Essay Sample on Conformity and Compassion in St. Lucy's Home for Girls Raised by Wolves

Published: 2023-04-12
Essay Sample on Conformity and Compassion in St. Lucy's Home for Girls Raised by Wolves
Type of paper:  Essay
Categories:  Fiction American literature
Pages: 4
Wordcount: 922 words
8 min read

The novel centers on the theme of civilization where girls drawn from a wolf pack are made to conform to the norms of a civilized society through being indoctrinated into humanlike behavior that would replace their savage way of beastly life. Following through the storyline, it is apparent that the author envisaged the development of the plot around positive change where the wolves are changed from animals into human beings of astute behavior and character. However, this change brings about conformity in the form of civilization but at the expense of compassion that the wolves have for each other.

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Russell's focus in the story takes the readers on a journey that is revealing of the transitions that impact the lives of three characters namely: Claudette, Jeanette, and Mirabella. Jeanette comes out as the most collaborative and cooperative of the pack first achieving the approval of the nuns in her transition. Claudette, who is the narrator's voice in the story, is motivated by Jeanette's transformation and works hard to achieve the same. It is quite unfortunate that Mirabella is the non-corporative one and rebellious. She is eventually expelled from the school for her non-conformity by the nuns.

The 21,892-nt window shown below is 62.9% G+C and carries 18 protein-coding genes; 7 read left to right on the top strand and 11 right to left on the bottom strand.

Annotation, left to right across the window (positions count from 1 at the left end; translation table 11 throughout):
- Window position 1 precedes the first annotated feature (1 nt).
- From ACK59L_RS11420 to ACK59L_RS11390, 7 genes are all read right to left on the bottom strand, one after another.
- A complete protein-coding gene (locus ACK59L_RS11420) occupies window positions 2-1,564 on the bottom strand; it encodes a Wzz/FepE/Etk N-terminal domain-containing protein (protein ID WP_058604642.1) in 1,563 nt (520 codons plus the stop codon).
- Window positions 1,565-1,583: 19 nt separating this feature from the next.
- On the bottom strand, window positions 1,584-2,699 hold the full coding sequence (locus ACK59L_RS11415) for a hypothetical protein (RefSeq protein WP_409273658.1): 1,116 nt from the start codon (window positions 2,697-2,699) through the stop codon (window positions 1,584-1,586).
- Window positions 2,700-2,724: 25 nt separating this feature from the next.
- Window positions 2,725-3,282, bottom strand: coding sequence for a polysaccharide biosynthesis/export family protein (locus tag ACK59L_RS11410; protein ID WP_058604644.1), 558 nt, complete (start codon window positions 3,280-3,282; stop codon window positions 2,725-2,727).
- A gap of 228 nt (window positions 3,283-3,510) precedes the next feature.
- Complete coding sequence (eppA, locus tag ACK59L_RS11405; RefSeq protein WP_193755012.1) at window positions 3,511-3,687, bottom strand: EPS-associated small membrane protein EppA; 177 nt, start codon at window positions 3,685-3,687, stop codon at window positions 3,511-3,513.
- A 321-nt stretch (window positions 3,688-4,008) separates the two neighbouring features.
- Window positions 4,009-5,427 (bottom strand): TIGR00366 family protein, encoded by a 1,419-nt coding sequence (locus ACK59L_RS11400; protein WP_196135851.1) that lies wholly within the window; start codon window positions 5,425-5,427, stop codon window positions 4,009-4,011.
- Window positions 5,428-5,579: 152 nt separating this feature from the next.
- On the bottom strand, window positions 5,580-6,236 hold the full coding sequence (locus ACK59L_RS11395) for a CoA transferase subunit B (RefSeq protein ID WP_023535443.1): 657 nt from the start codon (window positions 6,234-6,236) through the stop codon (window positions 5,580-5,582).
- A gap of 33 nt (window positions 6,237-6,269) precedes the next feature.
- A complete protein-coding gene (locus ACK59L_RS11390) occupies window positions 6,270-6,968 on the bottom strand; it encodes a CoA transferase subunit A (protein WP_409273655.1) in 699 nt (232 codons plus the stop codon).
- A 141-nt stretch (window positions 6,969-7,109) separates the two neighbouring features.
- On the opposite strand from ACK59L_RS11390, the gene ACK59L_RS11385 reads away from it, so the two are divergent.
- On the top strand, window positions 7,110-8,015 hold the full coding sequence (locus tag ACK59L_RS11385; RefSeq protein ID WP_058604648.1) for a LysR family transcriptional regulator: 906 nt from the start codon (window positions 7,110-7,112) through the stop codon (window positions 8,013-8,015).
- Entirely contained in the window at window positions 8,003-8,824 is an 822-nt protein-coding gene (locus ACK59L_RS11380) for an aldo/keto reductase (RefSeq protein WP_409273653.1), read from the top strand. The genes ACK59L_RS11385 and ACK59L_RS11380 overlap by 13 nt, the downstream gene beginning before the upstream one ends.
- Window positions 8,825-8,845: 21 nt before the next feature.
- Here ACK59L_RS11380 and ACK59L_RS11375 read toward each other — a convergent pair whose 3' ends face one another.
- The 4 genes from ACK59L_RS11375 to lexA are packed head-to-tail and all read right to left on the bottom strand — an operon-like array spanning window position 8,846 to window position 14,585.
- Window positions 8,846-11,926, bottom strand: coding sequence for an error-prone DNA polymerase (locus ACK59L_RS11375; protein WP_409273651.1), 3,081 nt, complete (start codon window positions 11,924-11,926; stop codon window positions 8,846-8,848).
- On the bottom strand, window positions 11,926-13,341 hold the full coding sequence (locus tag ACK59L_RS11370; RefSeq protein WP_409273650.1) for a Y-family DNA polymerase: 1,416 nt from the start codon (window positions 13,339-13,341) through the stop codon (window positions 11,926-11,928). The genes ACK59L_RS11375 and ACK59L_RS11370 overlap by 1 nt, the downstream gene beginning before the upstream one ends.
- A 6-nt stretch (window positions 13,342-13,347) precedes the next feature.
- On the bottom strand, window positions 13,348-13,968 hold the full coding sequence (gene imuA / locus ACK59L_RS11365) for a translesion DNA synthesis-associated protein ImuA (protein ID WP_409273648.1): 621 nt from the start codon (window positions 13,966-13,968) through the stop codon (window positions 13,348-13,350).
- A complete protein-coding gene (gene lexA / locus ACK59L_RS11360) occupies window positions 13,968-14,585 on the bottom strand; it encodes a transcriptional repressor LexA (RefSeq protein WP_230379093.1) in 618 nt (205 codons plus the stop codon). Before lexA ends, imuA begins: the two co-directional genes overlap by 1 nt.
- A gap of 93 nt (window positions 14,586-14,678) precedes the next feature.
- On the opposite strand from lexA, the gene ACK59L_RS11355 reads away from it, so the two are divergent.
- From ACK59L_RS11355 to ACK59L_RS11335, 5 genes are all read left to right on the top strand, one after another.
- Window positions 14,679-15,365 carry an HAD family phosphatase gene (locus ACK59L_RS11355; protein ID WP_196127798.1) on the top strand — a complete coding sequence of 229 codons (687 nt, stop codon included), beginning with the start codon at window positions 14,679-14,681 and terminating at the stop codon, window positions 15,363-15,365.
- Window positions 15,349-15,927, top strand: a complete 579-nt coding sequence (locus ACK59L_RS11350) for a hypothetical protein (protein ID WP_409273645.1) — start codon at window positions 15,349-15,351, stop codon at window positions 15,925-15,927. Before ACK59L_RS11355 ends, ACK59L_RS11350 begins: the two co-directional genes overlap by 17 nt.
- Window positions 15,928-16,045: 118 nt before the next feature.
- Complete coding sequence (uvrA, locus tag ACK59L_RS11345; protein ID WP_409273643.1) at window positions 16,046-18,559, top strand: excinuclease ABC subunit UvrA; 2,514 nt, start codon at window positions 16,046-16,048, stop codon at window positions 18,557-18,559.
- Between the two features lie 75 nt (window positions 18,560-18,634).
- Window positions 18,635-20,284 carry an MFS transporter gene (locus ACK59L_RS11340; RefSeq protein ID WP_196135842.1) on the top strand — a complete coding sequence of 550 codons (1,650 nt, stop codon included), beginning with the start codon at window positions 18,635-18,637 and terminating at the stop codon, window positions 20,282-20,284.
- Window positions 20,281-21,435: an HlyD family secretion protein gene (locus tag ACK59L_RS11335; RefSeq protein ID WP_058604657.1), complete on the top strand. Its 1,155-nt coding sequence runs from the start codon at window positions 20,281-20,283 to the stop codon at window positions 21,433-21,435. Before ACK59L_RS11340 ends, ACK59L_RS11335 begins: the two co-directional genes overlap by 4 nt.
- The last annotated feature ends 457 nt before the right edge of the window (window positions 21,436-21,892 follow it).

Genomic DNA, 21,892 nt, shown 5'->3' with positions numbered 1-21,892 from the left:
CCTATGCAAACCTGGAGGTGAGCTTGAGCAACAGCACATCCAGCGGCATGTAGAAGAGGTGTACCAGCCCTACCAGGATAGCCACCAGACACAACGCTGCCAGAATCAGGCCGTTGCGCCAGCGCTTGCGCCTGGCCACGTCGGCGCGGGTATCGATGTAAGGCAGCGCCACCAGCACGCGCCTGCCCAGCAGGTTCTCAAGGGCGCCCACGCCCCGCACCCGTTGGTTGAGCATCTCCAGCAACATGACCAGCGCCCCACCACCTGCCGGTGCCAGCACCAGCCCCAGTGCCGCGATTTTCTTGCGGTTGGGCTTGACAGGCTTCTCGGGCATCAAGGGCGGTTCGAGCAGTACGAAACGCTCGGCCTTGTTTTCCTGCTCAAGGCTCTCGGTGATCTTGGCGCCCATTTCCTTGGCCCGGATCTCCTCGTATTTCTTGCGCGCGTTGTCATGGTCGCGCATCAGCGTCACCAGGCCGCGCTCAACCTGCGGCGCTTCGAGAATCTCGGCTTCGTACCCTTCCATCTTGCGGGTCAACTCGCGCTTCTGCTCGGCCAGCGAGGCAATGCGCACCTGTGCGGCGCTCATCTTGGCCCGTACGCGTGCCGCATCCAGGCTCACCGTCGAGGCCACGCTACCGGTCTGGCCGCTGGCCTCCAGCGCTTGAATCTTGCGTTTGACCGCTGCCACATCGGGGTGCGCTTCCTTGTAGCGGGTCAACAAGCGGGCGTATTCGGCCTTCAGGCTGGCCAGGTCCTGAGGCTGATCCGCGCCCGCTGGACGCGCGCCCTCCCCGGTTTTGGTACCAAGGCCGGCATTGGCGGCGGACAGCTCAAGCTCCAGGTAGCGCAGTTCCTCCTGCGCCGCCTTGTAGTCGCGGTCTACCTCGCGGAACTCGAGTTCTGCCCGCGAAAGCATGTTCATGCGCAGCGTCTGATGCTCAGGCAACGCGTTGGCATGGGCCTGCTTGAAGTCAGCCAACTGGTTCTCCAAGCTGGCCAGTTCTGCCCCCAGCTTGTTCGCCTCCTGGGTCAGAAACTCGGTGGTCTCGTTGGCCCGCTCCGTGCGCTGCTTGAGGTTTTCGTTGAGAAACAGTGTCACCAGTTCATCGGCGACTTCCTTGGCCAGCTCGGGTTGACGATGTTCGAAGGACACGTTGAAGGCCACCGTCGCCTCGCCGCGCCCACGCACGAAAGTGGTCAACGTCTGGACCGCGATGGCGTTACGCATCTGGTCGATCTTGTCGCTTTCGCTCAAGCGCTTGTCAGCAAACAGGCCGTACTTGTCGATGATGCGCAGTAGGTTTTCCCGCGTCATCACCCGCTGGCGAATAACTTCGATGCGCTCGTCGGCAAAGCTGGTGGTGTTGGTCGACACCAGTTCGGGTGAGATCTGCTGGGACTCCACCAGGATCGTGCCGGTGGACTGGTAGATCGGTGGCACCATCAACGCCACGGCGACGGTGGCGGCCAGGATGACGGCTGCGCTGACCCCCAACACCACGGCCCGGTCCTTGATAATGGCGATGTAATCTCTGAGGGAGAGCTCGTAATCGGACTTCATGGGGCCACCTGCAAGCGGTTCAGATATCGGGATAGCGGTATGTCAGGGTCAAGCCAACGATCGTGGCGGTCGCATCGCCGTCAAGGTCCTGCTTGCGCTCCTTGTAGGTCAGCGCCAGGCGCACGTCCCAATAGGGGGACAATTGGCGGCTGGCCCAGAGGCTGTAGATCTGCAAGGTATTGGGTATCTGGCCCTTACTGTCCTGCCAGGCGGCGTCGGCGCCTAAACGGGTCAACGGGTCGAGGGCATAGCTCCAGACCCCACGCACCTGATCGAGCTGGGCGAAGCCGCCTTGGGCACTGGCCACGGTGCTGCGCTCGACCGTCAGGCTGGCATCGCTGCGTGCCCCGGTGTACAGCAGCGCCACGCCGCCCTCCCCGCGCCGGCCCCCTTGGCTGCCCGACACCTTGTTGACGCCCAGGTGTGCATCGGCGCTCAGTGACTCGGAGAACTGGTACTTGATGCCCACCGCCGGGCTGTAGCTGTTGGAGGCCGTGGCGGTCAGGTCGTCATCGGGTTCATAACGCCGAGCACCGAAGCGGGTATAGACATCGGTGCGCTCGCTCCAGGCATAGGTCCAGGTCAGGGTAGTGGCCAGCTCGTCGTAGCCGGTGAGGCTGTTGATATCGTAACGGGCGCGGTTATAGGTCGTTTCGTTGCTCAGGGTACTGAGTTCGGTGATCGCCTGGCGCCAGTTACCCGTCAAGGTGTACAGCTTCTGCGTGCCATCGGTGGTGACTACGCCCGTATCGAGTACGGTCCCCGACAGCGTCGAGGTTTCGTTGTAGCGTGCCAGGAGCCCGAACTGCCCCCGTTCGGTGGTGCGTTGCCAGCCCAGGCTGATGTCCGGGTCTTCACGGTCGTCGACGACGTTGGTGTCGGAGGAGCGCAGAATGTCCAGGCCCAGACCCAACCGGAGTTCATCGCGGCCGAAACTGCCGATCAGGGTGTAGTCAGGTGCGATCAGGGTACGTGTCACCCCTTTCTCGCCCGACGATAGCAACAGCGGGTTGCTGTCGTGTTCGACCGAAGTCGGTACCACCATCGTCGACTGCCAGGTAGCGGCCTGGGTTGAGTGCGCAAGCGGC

"We didn't know at the time that our parents were sending us away for good. Neither did they" (Russell 227). As the story develops, Russell subtly introduces the audience to the dilemma after providing a vivid description of the closely-knit family unit that was about to be broken up. Claudet had just recounted how in the wild they were surrounded by much joy and love. "We nosed each other midair, our bodies buckling in kinetic laughter" (Russell 225) Claudette recounted. However, the move to St. Lucy's changed all this as they began to be estranged to one another.

Russell records how the protagonist Claudette felt about how the nurses treated them at the school and how the process of civilization began drifting their pack apart. The conflict that arises when the girls are forced to conform to their new environment immediately causes ripples as rivalry sets in between them. Claudette recounts that "The pack hated Jeanette. She was the most successful of us..." (Russell 229). Although Jeanette was making progress in becoming civilized, she caused rivalry among the pack and was estranged from everyone else. Feelings of hatred ensued amongst them who were once closely affectionate towards one another.